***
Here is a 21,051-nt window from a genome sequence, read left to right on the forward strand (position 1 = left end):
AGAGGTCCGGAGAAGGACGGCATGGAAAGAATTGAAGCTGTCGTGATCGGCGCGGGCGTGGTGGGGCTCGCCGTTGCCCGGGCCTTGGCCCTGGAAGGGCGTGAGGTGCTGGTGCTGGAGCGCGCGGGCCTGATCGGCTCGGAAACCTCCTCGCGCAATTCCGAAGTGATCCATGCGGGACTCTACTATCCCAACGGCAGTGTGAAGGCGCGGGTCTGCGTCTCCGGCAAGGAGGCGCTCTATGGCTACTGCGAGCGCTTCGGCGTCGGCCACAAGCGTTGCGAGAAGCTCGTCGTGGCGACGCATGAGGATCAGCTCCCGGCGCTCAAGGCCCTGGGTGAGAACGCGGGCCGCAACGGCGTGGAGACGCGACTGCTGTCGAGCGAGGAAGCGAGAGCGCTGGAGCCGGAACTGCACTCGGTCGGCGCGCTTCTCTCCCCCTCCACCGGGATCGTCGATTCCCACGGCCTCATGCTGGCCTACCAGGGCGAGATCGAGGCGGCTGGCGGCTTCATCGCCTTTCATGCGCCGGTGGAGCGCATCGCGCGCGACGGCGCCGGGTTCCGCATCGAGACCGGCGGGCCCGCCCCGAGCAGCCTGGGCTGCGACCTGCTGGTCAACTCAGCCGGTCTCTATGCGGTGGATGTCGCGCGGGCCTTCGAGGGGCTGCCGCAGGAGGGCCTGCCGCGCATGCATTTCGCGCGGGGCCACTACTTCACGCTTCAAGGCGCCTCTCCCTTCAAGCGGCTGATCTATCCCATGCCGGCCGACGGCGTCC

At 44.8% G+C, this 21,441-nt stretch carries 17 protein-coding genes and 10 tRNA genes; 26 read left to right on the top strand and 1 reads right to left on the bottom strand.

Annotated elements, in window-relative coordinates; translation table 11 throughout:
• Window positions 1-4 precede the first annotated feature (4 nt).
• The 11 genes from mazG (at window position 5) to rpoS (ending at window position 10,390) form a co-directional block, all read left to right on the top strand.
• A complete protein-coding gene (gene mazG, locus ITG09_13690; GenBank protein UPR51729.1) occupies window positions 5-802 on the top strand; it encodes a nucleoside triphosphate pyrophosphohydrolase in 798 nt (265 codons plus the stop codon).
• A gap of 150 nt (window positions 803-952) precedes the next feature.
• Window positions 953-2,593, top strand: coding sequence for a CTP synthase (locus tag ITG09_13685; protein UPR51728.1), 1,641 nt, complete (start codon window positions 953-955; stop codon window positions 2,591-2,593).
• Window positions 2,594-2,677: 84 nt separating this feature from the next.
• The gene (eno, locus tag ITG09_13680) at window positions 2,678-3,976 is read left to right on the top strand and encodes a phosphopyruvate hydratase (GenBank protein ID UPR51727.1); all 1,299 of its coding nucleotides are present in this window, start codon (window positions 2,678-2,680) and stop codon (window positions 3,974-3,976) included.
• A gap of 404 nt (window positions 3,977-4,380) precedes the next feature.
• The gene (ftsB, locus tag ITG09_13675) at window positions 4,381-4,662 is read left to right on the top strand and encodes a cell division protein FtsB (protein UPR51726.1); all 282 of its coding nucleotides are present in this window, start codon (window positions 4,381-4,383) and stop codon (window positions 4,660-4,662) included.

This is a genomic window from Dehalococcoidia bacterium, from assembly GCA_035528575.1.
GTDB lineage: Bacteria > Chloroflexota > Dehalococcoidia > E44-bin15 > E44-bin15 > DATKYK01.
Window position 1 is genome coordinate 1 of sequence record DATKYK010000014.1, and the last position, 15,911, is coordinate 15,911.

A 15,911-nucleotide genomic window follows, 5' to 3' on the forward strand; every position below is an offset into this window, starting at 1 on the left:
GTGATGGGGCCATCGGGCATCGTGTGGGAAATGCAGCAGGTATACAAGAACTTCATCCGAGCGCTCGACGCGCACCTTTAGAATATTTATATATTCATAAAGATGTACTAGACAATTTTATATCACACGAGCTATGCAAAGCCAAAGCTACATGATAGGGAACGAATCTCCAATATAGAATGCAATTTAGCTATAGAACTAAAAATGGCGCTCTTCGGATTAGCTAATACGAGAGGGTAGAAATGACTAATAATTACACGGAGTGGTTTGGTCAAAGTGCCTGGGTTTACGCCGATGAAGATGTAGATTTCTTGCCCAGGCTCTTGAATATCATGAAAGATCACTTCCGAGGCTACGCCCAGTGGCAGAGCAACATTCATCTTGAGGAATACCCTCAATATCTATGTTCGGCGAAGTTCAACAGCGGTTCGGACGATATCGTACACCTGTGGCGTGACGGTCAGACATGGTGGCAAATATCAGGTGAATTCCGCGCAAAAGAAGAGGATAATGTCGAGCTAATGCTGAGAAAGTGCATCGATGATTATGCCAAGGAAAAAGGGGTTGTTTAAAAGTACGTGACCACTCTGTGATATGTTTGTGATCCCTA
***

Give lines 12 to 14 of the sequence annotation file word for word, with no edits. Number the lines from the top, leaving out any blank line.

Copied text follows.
• A gap of 404 nt (window positions 3,977-4,380) precedes the next feature.
• The gene (ftsB, locus tag ITG09_13675) at window positions 4,381-4,662 is read left to right on the top strand and encodes a cell division protein FtsB (protein UPR51726.1); all 282 of its coding nucleotides are present in this window, start codon (window positions 4,381-4,383) and stop codon (window positions 4,660-4,662) included.

This is a genomic window from Dehalococcoidia bacterium, from assembly GCA_035528575.1.